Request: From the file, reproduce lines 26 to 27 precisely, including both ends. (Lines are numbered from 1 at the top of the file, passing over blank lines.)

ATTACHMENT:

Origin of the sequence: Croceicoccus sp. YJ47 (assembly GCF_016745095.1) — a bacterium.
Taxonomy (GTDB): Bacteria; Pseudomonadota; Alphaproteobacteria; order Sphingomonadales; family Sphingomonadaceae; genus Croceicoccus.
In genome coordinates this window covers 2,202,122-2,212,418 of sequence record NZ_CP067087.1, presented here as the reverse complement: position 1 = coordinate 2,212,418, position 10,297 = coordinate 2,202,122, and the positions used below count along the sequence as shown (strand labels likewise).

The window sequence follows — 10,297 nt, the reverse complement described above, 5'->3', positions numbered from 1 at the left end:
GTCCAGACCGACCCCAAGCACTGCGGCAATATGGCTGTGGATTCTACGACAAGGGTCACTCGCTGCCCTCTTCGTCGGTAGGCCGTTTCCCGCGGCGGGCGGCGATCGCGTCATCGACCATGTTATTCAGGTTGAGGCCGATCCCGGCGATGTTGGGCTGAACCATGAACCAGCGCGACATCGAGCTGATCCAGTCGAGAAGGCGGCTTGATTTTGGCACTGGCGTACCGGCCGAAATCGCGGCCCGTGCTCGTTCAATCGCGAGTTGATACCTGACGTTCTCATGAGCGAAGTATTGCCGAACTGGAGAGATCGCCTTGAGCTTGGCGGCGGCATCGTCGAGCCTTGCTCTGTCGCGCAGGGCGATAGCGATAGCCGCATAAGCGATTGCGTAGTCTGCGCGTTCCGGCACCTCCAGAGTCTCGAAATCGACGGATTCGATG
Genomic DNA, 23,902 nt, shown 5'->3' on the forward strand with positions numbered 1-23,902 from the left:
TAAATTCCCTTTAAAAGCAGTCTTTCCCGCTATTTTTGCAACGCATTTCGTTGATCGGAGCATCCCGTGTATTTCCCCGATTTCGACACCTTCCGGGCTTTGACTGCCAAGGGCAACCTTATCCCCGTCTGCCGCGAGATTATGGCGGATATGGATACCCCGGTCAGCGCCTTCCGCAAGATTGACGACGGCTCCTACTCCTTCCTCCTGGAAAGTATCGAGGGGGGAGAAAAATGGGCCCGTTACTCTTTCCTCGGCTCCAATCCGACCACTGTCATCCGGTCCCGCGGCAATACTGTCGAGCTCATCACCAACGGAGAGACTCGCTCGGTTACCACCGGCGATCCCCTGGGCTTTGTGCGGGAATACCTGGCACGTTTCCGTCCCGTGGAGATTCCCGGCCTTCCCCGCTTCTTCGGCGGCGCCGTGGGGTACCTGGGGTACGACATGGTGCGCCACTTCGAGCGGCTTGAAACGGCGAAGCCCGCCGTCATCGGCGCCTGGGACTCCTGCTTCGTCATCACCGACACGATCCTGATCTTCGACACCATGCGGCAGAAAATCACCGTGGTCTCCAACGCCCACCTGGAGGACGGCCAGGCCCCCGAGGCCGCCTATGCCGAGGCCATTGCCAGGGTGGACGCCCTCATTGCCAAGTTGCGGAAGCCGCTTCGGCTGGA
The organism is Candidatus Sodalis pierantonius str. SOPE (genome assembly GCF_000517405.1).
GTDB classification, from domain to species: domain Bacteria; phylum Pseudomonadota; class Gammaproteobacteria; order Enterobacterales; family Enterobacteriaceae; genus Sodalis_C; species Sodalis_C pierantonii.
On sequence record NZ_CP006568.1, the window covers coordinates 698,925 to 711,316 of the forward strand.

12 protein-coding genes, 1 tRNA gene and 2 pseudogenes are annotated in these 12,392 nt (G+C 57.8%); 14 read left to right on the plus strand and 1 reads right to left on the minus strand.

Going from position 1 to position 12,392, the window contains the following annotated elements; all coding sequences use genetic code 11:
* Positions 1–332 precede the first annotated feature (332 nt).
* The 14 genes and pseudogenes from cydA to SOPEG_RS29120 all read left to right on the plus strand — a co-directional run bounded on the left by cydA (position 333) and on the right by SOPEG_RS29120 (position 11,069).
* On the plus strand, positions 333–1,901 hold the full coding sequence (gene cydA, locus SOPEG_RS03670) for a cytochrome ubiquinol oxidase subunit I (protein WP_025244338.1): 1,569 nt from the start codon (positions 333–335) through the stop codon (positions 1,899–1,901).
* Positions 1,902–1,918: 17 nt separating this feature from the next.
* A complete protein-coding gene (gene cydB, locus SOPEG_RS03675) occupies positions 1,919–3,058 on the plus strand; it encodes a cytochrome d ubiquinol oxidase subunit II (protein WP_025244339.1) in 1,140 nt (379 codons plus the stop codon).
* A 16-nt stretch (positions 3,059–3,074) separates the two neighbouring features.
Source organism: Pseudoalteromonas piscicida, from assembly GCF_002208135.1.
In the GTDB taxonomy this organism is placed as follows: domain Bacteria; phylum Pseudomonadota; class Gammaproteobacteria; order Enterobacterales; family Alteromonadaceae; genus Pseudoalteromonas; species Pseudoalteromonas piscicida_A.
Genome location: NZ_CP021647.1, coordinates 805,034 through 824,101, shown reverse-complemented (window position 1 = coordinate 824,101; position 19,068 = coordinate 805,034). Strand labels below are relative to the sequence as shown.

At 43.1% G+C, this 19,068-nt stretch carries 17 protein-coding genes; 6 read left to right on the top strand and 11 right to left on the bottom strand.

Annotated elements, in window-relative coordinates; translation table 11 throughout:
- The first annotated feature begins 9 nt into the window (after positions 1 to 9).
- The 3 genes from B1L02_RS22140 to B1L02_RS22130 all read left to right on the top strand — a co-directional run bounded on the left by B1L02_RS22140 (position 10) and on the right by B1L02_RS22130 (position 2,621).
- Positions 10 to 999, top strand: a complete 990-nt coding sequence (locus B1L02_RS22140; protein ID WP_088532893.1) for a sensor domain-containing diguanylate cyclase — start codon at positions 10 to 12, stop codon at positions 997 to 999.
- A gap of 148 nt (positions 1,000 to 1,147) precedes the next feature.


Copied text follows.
- Positions 10 to 999, top strand: a complete 990-nt coding sequence (locus B1L02_RS22140; protein ID WP_088532893.1) for a sensor domain-containing diguanylate cyclase — start codon at positions 10 to 12, stop codon at positions 997 to 999.
- A gap of 148 nt (positions 1,000 to 1,147) precedes the next feature.